We’re a group of fourteen women that met in the online community Scribophile. I recommend that place to all aspiring writers. I’ll step aside to let my co-bloggers reply in a collective effort over at the HAG blog next week. They’re all way more experienced than me, and I’m just grateful that they let me play in the same sandbox.

Weekly photo challenge – Summer Lovin’

I went home to Norway early this summer. I’ve been living abroad for more than a decade. It’s okay. I’ve come to terms with the fact that I’m a restless person that will always look toward the horizon and be tempted by the lesser traveled path. Despite all of that, I can’t deny that it’s really, really nice to go home now and then as well. This time, I went further north than I’ve ever been before, past the Arctic Circle and then some.

Midnight sun in Hovden, VesterålenMidnight sun in Hovden, Vesterålen, Norway.

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Bring me to life – Nick van der Merwe

Ask a writer about their relationship to their characters and you might get answers that sound downright concerning. They will talk about a person that only exists on paper as if he or she is made of flesh and blood, and got a fully developed personality. To make things even worse, they might even claim that they take on a life on their own sometimes, as if it’s no longer up to the writer to keep the character alive and out of in trouble.

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An author’s note: A glimpse of the future…and the past

I was driving nearly 500 km alone yesterday. Normally, I would destroy every song on the radio by howling along (jackals would be impressed) on a trip like that, but since I began writing, I spend most of my alone time thinking about my characters instead. To sit alone in the car is a fantastic opportunity to speak dialogs out loud without having to worry about being overheard by anyone. Because, lets face it: Sitting on the subway and reciting the love quarrel between your two main characters just doesn’t feel right, and it’s bound to make people question your sanity.  In the car, the only other creature listening in is the persistent fly that has joined me on the trip of her lifetime. Continue reading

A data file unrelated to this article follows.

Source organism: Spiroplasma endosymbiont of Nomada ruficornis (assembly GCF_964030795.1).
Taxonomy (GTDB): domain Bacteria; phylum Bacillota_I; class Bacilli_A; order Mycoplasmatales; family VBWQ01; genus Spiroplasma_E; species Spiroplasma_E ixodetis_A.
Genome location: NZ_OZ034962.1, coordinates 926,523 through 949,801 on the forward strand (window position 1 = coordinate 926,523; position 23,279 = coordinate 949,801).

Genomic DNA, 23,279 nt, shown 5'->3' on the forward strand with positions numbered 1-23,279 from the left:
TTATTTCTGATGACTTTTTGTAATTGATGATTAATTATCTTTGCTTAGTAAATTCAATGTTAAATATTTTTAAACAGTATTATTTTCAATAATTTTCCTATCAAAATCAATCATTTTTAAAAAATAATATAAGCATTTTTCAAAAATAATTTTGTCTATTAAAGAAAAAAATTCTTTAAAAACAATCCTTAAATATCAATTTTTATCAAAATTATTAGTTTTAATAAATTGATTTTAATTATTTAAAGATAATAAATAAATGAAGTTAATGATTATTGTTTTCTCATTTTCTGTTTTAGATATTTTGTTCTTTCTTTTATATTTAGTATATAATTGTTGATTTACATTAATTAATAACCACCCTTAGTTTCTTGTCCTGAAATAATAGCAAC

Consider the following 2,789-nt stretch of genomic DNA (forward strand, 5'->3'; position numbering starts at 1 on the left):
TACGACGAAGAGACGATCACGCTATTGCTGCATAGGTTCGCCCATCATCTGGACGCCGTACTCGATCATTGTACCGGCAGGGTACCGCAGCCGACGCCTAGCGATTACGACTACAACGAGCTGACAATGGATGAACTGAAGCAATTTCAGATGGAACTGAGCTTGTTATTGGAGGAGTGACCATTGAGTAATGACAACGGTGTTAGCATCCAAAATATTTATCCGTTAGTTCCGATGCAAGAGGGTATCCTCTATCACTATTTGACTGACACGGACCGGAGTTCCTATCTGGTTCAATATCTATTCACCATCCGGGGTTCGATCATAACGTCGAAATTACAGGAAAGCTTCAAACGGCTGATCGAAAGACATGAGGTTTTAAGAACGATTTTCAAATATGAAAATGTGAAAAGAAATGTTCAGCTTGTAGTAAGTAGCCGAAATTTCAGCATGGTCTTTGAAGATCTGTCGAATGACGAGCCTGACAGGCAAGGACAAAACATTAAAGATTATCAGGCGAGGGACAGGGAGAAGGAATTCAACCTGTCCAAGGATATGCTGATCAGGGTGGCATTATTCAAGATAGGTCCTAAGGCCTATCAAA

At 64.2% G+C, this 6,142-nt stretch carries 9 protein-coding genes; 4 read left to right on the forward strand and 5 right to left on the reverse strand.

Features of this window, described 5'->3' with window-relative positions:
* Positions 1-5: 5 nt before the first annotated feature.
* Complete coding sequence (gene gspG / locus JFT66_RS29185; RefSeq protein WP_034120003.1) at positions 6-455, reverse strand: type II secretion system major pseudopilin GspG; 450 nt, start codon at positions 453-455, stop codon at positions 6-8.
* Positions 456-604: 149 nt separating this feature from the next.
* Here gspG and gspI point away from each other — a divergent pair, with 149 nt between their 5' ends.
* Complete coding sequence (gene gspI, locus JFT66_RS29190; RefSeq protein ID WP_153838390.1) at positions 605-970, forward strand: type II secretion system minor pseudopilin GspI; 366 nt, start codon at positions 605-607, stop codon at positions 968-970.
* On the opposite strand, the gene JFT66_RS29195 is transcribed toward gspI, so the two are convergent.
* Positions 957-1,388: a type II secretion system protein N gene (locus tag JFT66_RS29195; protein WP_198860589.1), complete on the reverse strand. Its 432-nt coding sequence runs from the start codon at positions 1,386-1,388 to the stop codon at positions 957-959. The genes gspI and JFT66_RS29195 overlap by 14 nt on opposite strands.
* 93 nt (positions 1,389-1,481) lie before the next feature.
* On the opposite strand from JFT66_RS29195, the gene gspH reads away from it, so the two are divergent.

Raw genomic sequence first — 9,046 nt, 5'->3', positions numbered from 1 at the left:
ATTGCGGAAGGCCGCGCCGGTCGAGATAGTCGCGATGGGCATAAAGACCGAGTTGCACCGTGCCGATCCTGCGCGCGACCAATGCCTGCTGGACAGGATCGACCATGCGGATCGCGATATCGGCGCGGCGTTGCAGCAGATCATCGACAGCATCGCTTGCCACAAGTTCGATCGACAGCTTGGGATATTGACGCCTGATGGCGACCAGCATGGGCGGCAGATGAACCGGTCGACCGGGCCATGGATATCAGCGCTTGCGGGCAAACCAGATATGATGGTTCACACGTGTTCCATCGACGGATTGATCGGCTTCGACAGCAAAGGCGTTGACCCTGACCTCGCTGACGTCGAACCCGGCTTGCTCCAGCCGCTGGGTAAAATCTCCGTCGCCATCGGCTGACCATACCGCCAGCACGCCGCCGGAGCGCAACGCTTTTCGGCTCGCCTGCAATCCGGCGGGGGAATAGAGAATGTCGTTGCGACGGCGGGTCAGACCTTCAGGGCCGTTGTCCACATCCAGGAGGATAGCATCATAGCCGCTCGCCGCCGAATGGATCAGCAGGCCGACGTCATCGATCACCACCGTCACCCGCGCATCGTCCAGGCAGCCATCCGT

The Sunshine Award

the sunshine award

I have been given an award by Cardamone5. She’s by far my most active reader and commentator and I really appreciate her take on things. I recommend you visit her blog, Breaking the Cycle.

She is a keen gardener and fond of flowers, and I have promised her some orchid pictures. Since they don’t fit into my normal posts, I’ve decided to add some to this one.

What is the weirdest food you have ever eaten? Continue reading

Weekly photo challenge: Threshold

Threshold can be so many things. It can be the divide between two rooms, where you can cross from one side to another; where you exit one phase of your life and enter another. It can be a new beginning and chance to start fresh; full of tickling excitement and optimism regarding what this opportunity might bring.

But it can also be a limit; the critical point that triggers a reaction. The invisible line we don’t even know we’ve crossed, until we are faced with the consequences and are forced to deal with the results. Continue reading